Mortars are a weapon where current doctrine is hurting change. Take the 81mm, it is required to fire 30 rounds per minute for two minutes followed by 15 rounds per minute indefinitely, possibly until it reaches its life of 10000 rounds. This of course makes the tube very hot. There is a desire to put a round counter on mortars (currently paper gun cards are used) and to lightweight them. We developed a self powering round counter based on piezoelectrics but it can’t survive the high rate of fire test. Same with lightweighting, the high rate of fire test makes the available materials very expensive and not as durable as steel. The high rate of fire scenario only happens in training. Against a modern adversary by the tome you have 4 rounds fire they have one coming back at you. So in reality there is a lot of shoot and scoot going on. However it did happen in WWII once or twice (UK unit at an ammo dump in Sicily is one instance) so it has stayed as a requirement

      3. I can think of one recent case where enemy tech caused a change in doctrine.

        Prior to the Abrams, troops used to follow behind tanks and there were phones on the back of tanks. That went away use of the turbine in the Abrams. That has now changed and the phones are back on the Abrams. The reason being the fighting in eastern Ukraine. The Russian backed troops were using UAVs to block transmissions. The Ukrainians would shoot down the drones but the Russians would just send another and eventually there would be a drone with a missile on it. The Ukrainians final solution was to use hardline communications and to put the phones back on their tanks. We are now doing the same to our Abrams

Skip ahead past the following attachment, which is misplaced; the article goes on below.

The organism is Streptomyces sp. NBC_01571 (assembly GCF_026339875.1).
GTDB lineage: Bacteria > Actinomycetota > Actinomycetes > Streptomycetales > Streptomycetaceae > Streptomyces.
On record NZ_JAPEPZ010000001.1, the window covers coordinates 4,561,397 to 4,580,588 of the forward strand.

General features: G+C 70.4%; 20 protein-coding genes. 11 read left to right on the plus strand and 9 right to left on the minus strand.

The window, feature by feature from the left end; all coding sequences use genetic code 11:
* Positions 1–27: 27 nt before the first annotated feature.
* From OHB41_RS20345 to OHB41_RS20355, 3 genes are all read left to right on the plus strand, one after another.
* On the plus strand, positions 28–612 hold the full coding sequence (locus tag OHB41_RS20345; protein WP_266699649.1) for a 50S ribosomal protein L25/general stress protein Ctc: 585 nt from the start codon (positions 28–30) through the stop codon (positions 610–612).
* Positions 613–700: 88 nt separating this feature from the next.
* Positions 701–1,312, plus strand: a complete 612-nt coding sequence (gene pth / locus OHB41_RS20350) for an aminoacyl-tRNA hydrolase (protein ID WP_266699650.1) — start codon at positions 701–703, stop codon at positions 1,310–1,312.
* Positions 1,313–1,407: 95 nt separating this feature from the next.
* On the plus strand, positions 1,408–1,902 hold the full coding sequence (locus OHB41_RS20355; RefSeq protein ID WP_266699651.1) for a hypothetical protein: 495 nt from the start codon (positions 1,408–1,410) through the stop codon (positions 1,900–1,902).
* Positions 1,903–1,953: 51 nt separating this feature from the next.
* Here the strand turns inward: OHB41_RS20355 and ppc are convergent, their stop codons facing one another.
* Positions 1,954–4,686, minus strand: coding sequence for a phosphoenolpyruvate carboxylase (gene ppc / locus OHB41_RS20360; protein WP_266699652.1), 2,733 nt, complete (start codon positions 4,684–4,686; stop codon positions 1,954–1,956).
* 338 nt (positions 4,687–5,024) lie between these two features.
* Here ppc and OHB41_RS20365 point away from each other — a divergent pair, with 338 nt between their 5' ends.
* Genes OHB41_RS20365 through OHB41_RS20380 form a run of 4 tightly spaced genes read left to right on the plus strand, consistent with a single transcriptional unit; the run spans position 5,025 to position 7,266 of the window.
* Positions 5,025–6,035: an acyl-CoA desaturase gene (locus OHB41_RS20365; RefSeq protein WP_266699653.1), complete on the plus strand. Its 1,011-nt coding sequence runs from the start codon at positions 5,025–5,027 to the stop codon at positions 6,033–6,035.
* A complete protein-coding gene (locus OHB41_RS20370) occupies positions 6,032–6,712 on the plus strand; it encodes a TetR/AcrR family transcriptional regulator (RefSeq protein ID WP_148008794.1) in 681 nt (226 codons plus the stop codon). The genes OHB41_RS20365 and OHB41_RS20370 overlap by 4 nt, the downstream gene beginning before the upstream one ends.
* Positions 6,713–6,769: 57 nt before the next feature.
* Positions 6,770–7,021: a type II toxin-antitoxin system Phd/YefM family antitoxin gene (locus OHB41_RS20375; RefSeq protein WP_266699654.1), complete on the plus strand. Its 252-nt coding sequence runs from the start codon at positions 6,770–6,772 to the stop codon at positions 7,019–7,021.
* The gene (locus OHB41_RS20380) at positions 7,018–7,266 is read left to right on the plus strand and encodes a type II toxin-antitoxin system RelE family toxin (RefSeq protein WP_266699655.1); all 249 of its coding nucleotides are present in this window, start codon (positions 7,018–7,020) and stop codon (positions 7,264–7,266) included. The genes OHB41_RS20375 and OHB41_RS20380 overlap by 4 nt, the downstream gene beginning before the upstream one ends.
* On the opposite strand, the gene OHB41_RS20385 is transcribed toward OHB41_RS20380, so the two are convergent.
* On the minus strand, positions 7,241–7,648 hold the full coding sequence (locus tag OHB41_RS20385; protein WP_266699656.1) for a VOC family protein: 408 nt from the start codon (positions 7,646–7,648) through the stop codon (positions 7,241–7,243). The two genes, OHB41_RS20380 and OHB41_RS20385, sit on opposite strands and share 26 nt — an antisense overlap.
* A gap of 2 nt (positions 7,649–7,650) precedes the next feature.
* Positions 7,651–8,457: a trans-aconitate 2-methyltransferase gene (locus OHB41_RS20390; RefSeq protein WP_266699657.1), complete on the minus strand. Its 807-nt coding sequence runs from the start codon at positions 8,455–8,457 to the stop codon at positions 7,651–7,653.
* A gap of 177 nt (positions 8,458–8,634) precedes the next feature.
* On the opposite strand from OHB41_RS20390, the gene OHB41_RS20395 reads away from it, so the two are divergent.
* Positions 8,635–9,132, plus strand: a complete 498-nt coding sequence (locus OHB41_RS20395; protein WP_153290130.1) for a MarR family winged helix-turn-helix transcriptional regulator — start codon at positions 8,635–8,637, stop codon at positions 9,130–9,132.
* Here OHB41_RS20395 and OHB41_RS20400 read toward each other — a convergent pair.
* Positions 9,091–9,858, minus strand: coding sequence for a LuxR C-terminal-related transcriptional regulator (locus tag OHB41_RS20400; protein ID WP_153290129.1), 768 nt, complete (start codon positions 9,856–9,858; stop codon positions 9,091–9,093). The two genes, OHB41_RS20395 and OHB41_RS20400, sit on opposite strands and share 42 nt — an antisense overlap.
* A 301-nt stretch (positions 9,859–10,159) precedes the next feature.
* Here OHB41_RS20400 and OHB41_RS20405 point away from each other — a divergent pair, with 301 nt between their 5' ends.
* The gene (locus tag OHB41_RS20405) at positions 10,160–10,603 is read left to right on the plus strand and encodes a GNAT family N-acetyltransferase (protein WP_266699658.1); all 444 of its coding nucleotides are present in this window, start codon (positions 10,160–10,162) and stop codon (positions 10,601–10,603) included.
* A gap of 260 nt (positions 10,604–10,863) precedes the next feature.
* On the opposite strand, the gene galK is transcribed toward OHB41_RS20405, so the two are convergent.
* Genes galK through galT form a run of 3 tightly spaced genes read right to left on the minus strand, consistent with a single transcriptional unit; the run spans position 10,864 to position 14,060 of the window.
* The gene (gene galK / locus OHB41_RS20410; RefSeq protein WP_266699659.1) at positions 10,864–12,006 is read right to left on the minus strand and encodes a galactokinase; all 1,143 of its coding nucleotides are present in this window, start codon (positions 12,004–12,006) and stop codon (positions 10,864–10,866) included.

2. The Swedish S-tank could really do perfectly well with a crew of two, but it was decided to use three for psychological reasons. 🙂 (Also, you could put the third crewman to reasonable use as rearwards driver and radio operator – he’s just not necessary.)

      1. Under Future Combat Systems we were planning on a tank with a 2 man crew. However they operated in teams of two tanks so again it was a four man squad.

        With the Abrams there was a suggestion to make the fourth man run a drone or a remote weapons platform.

  6. Schadlow looks interesting. One question it brings up to me is research on when not to fight a war – when to look at some situation and decide that there is no reasonable prospect of success. I think that’s the key to survival in the long run. It’s one that leaders get wrong at least half the time (more if you count not just wars lost but wars that were more expensive, longer, gained little or nothing).

    1. In my country people recently discovered geopolitics. According to geopolitics, any war is a failure in judgement on someone’s part. If leaders had accurate information, the weaker state would just submit, because you end up losing anyway and it costs you more. A war supposedly occurs only if both sides think they’re stronger. It reminds me of the statistic where most men (people) think they’re above average drivers.

      1. There are two very good books exploring that angle: that wars result from conflicting perceptions of relative power: the anthropologist Jacob Black-Micheaud’s Feuding Societies and Geoffrey Blainey’s Causes of War.